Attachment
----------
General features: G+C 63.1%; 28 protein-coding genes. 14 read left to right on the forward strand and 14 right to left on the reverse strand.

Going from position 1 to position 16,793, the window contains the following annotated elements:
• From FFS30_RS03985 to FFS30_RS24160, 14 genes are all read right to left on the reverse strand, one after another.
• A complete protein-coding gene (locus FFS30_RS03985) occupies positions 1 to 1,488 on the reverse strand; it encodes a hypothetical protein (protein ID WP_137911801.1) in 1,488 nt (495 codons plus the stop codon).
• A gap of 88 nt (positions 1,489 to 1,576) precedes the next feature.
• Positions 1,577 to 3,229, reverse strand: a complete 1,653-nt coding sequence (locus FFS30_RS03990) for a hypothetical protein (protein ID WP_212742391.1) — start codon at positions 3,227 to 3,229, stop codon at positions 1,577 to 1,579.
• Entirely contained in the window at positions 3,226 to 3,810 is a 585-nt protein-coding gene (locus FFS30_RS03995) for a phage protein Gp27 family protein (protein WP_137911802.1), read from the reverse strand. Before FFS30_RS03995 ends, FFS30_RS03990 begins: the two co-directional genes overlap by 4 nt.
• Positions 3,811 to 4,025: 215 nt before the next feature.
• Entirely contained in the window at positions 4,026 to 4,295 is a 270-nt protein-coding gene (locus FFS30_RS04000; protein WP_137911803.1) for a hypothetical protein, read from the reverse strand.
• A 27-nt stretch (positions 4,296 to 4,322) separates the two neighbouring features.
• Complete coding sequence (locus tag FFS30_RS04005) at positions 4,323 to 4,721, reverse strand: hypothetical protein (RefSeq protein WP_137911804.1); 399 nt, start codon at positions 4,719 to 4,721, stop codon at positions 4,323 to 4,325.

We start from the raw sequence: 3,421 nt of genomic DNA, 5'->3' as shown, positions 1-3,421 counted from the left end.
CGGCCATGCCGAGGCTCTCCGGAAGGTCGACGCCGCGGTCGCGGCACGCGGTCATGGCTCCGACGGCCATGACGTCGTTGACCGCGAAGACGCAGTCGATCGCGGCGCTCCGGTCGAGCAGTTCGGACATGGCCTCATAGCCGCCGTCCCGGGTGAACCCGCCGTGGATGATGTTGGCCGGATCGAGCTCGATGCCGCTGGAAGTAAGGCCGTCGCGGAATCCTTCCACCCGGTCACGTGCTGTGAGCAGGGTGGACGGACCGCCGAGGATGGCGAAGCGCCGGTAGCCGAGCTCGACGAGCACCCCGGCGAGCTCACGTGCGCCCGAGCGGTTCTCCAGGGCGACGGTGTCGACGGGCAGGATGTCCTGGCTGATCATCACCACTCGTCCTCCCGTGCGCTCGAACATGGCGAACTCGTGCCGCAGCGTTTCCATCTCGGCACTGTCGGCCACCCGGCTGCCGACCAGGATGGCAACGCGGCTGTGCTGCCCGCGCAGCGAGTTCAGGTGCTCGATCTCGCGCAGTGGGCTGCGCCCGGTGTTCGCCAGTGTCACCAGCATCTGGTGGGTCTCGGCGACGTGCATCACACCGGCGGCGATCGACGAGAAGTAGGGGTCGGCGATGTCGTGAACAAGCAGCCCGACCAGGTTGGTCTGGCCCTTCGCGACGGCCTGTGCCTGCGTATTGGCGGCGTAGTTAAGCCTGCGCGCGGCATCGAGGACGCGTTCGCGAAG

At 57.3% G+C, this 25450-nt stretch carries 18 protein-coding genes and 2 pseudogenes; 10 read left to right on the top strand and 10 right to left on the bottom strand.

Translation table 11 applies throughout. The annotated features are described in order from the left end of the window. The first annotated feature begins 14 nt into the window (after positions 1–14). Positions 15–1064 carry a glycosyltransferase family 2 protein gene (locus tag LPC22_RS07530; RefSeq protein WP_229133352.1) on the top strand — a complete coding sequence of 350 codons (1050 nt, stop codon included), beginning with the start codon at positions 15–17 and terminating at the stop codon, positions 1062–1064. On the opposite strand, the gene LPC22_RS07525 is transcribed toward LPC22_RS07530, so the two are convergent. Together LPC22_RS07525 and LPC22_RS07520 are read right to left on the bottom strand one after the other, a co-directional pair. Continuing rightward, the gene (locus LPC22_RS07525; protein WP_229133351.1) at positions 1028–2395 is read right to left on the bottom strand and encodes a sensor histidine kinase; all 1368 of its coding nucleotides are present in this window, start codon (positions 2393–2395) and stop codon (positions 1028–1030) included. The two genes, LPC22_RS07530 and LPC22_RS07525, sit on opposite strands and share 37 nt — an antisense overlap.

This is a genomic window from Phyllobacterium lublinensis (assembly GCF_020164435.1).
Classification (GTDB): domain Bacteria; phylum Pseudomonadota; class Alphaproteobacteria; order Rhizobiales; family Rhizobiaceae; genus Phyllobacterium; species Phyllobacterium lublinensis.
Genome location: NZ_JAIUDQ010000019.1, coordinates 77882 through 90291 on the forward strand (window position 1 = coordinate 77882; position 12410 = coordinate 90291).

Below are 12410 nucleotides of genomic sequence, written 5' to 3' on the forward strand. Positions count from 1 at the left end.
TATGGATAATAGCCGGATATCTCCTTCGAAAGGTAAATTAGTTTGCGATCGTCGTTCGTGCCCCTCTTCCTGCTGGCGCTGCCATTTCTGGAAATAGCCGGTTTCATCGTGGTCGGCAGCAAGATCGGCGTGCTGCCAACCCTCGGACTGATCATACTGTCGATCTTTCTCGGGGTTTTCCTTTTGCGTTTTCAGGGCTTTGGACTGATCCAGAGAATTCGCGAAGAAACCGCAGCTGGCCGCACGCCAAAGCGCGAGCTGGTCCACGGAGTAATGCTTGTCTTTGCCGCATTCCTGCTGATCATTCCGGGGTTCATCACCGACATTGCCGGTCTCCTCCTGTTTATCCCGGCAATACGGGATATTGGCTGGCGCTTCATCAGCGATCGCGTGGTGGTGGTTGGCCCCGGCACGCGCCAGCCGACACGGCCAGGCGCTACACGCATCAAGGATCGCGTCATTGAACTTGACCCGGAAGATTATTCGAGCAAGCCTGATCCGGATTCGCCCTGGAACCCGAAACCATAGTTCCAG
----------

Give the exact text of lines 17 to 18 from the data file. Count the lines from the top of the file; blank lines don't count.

Classification (GTDB): domain Bacteria; phylum Pseudomonadota; class Alphaproteobacteria; order Rhizobiales; family Rhizobiaceae; genus Phyllobacterium; species Phyllobacterium lublinensis.
Genome location: NZ_JAIUDQ010000019.1, coordinates 77882 through 90291 on the forward strand (window position 1 = coordinate 77882; position 12410 = coordinate 90291).